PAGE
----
Evolution of interagency cooperation in the United States Government : the Maritime Operational Threat Response Plan
Author(s)Tomasulo, Gary L., Jr
Maritime Operational Threat Response Plan
Sloan School of Management.
John Van Maanen.
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Following the September 11, 2001 terrorist attacks, there was concern among maritime security experts that terrorist or criminal organizations that wanted to do harm to the United States could exploit gaps that existed between the various government agencies responsible for maritime security. These gaps resulted from a lack of clear roles and responsibilities between the agencies where no one organization could easily be identified as having the lead over the other agencies across the range of maritime threat response actions. The Maritime Operational Threat Response (MOTR) Plan, the topic of this thesis, is an attempt to close the gaps by providing an effective framework to coordinate and utilize the unparalleled capabilities of the U.S. Government and enhance the security of the American public. The MOTR Plan is a Federal interagency process to achieve coordinated action and desired national outcomes. Before the creation of the MOTR Plan there was no formal interagency process to address the broad spectrum of maritime threats. The Presidential Directive (PD-27) Process was used in a limited number of cases, but lacked detailed guidance and a clear framework to coordinate interagency planning and response operations. Since its implementation in October 2005, the MOTR Plan has been successfully employed for hundreds of routine maritime threats and a number of low-frequency/high risk threats. These cases include drug and migrant interdiction, fisheries violations, bomb threats, radiation/nuclear alarm resolution, and piracy. Senior government leaders have heralded the MOTR Plan as a model plan for interagency coordination and cooperation. This thesis focuses on the MOTR Plan and whether it is effective at providing a framework and process to coordinate and leverage the authorities, competencies, and capabilities of the federal government agencies responsible for maritime security. The thesis also provides contextual information, including the importance and complexities of the maritime domain, the primary types of threats that the United States faces in the maritime domain, and the maritime security capabilities that it has to address them. The thesis also discusses maritime security interagency coordination before the MOTR Plan, focusing on the PD-27 Process, and the inadequacies of this process.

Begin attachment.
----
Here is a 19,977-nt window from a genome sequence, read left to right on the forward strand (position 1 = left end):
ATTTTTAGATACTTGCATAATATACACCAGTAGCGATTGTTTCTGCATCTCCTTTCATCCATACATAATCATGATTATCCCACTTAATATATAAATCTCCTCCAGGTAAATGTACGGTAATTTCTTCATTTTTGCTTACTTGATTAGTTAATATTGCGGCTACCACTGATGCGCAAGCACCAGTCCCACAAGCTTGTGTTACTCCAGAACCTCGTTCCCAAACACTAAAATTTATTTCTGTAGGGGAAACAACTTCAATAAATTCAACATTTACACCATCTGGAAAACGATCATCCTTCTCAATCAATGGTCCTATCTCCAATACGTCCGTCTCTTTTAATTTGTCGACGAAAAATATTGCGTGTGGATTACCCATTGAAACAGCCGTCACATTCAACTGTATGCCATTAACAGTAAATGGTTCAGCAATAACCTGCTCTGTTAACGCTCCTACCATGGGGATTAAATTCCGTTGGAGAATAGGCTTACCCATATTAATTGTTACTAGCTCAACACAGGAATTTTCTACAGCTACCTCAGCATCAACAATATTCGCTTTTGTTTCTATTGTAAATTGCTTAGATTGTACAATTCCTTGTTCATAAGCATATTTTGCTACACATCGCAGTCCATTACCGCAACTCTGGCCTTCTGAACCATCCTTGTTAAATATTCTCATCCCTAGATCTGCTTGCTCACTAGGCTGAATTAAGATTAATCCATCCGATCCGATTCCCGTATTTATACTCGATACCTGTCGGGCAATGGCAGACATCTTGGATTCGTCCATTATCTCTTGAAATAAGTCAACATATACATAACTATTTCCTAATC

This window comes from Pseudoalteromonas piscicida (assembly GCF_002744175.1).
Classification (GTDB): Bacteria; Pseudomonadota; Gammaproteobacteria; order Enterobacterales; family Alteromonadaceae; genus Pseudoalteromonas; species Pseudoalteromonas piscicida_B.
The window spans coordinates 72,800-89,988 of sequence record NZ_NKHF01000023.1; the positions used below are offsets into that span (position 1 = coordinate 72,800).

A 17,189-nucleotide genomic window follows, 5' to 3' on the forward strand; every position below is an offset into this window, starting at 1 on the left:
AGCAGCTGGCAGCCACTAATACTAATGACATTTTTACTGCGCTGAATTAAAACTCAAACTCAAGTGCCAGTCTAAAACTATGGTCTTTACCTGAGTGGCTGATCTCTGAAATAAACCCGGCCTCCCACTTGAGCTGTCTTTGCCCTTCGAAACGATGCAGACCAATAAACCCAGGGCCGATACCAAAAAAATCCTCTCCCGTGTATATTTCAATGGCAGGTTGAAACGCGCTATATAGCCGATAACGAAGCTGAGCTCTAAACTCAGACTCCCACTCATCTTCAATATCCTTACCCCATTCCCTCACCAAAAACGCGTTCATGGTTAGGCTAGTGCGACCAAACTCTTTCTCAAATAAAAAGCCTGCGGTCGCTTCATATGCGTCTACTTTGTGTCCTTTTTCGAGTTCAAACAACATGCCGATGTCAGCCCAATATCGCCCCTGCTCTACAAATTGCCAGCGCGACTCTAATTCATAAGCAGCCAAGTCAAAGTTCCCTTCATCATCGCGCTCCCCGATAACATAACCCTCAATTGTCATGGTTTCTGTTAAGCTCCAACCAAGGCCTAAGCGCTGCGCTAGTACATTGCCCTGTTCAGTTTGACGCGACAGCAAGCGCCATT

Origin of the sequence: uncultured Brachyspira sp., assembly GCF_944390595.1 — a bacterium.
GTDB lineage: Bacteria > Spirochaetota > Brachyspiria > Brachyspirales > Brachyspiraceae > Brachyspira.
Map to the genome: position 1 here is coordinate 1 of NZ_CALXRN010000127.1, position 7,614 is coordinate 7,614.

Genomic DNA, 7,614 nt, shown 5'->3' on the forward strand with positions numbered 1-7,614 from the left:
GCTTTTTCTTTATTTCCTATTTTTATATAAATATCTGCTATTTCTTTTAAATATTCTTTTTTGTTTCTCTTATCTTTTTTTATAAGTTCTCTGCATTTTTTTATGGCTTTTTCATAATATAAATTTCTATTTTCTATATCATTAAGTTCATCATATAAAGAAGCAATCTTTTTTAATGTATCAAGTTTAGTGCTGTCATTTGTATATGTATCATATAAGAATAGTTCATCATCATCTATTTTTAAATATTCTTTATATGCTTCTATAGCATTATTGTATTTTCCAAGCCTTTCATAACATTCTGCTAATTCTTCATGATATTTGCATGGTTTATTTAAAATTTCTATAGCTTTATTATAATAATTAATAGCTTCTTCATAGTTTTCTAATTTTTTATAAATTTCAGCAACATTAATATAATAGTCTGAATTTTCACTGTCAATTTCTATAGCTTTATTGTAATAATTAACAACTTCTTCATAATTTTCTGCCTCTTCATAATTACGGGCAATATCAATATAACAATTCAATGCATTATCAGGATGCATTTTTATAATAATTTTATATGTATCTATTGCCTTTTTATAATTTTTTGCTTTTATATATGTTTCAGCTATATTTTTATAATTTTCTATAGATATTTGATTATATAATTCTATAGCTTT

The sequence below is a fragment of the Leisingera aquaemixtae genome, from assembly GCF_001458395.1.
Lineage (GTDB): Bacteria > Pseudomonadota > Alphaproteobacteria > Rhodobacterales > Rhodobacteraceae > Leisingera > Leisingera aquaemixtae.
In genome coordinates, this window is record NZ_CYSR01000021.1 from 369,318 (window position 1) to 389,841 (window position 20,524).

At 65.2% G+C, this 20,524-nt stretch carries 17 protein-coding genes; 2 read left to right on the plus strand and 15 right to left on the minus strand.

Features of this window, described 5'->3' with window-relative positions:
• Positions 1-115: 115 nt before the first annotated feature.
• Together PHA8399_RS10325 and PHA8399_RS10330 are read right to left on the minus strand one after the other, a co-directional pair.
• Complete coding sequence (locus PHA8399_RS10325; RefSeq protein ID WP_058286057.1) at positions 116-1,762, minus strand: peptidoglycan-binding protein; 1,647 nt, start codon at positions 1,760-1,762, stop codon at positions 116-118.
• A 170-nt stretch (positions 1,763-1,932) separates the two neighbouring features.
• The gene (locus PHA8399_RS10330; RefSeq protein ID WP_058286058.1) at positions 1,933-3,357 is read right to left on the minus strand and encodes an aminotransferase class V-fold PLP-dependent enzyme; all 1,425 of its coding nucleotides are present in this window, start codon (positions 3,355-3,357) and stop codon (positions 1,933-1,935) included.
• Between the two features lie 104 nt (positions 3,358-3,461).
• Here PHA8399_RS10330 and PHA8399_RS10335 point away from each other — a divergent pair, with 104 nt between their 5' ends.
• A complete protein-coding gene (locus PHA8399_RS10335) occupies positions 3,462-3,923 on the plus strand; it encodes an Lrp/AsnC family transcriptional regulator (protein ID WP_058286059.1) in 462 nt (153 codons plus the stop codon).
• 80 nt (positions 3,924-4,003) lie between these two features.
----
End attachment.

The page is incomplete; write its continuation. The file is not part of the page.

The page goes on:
Thesis (M.B.A.)--Massachusetts Institute of Technology, Sloan School of Management, 2010.Cataloged from PDF version of thesis.Includes bibliographical references (p. 71-74).
DepartmentSloan School of Management
Massachusetts Institute of Technology
Sloan School of Management.